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Slapstrike offers competitors uncommon financial gains in the combat sports landscape

Some combat sports purists will likely thumb their noses at slap fighting as a sport, and consider Slapstrike an organization dabbling in competitive silliness. However, no matter where you stand in the debate over slap fighting’s place in the realm of combat sports, there is no denying they are treading new ground in the relationship between athlete and fight promotion.

During an appearance on Jason Burgos’ Back Talk to speak on the promotion’s FITE TV pay-per-view debut on Saturday, Slapstrike CEO Glenn Pere explained how the organization offers their entire roster legitimate equity in making the brand a success.

“When we are hiring our talent, we understand the value of any entertainment brand [is] about the talent in front of the camera. So everyone that we sign is going to get one-percent ownership in Slapstrike. If that person is fighting on a pay-per-view event, he’s going to get a share of the pay-per-view revenue. There will be pension plans for all of our fighters depending on time vested. Anybody that’s going to compete for Slapstrike; and they’re part of our family and team, they’re going to enjoy in the revenue of any pay-per-view event that we generate income from.”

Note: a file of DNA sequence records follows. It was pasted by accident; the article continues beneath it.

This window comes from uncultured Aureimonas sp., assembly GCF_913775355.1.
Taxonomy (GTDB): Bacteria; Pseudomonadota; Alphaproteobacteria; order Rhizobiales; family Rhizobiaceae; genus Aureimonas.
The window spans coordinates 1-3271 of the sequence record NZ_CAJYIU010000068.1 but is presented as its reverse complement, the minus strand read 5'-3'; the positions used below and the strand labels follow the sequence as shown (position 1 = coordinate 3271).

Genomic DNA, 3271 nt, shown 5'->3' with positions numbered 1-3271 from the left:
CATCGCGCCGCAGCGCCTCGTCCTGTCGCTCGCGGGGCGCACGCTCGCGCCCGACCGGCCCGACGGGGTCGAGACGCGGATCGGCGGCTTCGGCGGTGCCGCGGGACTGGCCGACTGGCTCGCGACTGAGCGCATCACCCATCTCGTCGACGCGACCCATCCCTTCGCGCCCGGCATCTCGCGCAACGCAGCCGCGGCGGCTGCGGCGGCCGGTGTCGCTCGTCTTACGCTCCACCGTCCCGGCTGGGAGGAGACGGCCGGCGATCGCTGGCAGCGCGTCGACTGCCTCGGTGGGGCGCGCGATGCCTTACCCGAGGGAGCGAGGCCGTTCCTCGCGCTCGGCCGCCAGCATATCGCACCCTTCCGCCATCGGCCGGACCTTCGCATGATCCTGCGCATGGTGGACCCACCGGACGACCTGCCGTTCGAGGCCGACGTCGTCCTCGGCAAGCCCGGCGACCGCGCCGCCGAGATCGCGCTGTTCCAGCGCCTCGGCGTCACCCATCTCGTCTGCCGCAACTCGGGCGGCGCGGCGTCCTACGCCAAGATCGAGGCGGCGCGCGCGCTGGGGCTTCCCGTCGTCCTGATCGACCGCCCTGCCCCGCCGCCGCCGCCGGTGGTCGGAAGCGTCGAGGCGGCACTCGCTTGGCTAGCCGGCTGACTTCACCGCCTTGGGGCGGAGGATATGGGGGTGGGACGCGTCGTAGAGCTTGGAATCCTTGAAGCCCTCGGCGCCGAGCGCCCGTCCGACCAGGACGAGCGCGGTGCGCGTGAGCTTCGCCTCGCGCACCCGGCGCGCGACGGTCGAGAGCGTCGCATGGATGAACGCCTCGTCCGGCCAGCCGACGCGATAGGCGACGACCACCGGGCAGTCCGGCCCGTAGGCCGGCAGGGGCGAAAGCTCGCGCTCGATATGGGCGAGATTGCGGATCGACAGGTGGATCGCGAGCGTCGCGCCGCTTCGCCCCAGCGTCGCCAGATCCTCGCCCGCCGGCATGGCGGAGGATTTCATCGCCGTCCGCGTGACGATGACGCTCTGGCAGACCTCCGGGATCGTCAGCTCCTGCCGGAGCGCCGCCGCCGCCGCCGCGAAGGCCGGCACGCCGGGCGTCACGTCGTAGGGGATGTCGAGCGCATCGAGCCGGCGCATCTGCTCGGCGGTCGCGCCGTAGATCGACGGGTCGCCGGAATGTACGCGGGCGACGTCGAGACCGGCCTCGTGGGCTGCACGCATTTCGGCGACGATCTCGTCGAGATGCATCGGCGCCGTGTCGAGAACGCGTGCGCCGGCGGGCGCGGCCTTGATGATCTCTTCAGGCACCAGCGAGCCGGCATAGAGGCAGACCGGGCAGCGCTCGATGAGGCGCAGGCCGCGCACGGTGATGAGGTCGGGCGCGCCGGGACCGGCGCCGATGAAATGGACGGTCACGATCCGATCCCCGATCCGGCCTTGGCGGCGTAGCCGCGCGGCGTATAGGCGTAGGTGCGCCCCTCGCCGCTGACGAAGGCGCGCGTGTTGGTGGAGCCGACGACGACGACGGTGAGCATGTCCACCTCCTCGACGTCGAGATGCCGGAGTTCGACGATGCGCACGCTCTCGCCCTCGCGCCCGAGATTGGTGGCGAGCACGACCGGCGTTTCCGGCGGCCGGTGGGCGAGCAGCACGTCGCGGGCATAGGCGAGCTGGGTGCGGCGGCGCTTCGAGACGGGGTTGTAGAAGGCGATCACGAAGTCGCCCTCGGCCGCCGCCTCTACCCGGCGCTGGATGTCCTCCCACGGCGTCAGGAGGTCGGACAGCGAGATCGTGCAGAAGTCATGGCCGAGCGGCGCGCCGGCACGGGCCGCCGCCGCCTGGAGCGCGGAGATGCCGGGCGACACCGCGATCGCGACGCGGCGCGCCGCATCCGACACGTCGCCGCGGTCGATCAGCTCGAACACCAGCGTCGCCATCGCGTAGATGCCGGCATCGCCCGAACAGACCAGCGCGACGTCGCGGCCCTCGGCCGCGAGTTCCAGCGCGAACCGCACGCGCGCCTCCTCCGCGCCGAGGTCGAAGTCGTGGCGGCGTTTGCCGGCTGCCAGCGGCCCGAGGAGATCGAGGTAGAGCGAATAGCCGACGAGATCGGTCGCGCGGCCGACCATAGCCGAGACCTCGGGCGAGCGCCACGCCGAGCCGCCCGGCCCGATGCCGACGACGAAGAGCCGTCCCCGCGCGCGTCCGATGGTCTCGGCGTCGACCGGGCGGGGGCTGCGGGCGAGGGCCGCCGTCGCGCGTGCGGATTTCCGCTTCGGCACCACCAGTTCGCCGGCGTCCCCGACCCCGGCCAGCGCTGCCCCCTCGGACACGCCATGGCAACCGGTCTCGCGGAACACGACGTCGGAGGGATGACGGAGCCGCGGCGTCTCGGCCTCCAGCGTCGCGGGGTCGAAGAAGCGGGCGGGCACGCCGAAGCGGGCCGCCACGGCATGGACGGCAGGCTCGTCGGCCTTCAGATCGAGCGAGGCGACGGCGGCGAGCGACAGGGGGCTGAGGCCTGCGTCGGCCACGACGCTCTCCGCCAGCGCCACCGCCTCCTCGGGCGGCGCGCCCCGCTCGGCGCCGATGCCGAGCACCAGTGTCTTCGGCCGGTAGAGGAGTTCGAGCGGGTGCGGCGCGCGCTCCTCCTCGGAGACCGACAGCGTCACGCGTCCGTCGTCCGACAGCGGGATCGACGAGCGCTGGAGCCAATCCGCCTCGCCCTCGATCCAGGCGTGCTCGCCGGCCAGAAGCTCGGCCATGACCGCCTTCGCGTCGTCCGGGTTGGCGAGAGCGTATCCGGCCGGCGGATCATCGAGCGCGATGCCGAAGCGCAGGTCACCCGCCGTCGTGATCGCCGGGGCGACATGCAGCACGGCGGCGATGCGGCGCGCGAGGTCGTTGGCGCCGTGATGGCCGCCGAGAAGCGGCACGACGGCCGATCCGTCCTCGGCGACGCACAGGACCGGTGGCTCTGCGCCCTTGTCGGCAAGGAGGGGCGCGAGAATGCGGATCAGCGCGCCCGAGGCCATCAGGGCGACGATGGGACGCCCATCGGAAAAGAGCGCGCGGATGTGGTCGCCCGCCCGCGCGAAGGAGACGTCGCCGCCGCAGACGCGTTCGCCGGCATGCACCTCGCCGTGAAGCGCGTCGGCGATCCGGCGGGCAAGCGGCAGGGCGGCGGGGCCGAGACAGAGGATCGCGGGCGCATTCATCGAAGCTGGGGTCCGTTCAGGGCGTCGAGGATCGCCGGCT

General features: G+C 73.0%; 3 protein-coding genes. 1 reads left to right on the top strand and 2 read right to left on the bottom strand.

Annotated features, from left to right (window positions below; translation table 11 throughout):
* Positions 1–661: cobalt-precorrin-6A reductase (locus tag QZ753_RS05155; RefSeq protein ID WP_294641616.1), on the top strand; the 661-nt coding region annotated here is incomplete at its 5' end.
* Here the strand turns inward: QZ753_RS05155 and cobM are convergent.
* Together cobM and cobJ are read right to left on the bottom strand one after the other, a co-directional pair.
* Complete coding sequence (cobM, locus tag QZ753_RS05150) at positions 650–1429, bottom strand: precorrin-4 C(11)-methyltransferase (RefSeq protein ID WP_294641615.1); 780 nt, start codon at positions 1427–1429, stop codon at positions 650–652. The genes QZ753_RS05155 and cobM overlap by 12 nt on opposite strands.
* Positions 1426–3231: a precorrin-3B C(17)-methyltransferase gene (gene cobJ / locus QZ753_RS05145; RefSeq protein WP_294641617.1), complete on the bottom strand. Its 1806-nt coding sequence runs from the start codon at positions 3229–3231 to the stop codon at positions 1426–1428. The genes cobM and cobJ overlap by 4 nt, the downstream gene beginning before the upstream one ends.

In the full interview, Pere also spoke on Vasily “Dumpling” Kamotsky. The slap-fighting Youtube sensation who is one of several major industry names competing Saturday at the promotion’s debut “The War from Warsaw” event. He broke down their slap-fight rules, and how a winner is deciding if a bout goes to a decision. If Slapstrike has concussion protocols in place. Why they chose to offer their first PPV at a $14.99, and the strategy to build their brand similar to World Wrestling Entertainment in the 1980s.

You can subscribe to or follow Jason Burgos’ Back Talk on Youtube, Spotify, Google Podcasts and Amazon Music.

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